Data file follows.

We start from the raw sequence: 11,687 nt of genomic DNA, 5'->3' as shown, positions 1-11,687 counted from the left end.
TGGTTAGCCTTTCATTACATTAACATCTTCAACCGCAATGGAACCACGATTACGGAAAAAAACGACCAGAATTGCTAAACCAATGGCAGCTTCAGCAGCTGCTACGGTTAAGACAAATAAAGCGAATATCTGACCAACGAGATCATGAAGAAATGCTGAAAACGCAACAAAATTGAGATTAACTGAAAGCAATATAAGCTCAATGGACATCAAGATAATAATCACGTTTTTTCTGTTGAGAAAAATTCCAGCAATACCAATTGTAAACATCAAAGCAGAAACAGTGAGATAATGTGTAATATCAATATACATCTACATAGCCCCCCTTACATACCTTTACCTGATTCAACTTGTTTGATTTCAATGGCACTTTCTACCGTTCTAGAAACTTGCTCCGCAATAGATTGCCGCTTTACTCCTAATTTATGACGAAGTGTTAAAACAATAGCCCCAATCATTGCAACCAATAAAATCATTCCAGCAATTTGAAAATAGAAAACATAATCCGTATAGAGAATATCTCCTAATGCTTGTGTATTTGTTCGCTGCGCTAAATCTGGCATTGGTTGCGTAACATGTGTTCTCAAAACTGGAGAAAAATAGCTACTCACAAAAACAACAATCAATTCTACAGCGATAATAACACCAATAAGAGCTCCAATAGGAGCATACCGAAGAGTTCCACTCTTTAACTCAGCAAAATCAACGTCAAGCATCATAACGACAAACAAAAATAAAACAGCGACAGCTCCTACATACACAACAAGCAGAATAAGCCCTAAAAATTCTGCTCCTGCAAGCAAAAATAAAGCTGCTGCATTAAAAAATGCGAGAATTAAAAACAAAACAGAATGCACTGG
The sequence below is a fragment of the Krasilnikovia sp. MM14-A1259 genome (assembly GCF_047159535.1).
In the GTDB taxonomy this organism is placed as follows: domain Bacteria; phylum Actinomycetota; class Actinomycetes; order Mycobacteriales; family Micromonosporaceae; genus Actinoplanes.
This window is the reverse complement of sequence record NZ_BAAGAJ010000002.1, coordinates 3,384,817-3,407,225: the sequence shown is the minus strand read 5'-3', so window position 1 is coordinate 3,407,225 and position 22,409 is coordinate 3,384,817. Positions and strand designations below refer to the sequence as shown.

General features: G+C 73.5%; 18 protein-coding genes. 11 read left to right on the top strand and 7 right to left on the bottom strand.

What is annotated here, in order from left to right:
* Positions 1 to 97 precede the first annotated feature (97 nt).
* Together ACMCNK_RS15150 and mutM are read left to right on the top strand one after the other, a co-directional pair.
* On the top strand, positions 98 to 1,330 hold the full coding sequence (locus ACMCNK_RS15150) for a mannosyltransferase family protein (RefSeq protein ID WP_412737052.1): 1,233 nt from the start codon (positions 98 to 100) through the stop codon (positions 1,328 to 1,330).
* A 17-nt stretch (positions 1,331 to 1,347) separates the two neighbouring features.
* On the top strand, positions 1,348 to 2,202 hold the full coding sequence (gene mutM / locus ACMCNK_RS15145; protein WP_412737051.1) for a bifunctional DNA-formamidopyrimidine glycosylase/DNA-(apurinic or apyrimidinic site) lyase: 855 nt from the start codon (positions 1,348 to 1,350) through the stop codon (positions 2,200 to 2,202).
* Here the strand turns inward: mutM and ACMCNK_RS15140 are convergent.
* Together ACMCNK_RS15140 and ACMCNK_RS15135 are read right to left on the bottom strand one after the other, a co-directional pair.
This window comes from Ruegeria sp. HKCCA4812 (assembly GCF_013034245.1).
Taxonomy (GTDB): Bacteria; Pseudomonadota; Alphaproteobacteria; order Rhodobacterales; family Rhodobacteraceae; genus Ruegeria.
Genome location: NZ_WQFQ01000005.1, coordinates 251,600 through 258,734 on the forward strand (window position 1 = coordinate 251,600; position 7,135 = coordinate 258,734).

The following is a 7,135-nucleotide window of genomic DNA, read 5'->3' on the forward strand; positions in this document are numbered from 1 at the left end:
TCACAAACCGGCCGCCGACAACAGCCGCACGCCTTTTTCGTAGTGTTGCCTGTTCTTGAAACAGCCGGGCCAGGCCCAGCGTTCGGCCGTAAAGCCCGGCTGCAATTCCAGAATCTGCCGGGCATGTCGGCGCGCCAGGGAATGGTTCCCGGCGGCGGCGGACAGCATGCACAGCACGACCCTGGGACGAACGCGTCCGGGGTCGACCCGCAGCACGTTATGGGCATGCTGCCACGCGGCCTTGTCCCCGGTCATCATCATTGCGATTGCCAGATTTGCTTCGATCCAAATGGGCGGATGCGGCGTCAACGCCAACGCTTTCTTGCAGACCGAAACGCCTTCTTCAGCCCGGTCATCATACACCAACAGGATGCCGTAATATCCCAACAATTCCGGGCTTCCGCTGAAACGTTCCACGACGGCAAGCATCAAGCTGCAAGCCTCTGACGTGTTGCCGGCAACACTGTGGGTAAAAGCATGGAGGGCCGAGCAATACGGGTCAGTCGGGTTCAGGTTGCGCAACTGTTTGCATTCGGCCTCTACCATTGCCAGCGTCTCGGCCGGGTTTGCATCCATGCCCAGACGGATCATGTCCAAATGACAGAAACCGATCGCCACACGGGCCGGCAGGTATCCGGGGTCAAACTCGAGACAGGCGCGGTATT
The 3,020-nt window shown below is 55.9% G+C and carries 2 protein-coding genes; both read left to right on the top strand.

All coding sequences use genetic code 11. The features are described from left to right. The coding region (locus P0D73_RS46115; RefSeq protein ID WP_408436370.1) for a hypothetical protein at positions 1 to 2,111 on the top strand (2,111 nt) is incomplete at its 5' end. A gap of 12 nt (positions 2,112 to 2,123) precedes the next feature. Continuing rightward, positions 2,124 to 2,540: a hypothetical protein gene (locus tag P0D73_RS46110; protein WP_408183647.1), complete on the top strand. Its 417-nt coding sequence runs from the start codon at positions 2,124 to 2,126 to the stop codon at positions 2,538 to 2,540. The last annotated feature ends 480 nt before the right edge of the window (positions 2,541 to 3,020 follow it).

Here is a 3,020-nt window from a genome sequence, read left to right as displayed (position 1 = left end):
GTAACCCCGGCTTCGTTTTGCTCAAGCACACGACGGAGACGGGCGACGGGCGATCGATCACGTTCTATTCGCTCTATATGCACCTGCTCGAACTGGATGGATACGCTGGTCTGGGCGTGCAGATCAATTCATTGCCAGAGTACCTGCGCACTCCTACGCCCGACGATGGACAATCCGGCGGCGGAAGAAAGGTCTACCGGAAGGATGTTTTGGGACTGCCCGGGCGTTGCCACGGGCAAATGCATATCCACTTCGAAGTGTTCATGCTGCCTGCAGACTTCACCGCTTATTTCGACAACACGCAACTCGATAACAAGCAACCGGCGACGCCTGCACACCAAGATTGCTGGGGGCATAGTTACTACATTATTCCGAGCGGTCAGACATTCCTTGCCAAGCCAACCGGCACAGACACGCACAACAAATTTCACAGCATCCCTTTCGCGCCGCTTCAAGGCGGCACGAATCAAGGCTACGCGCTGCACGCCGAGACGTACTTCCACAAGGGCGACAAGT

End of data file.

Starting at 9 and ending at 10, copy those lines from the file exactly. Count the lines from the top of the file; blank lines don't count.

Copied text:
* Together ACMCNK_RS15150 and mutM are read left to right on the top strand one after the other, a co-directional pair.
* On the top strand, positions 98 to 1,330 hold the full coding sequence (locus ACMCNK_RS15150) for a mannosyltransferase family protein (RefSeq protein ID WP_412737052.1): 1,233 nt from the start codon (positions 98 to 100) through the stop codon (positions 1,328 to 1,330).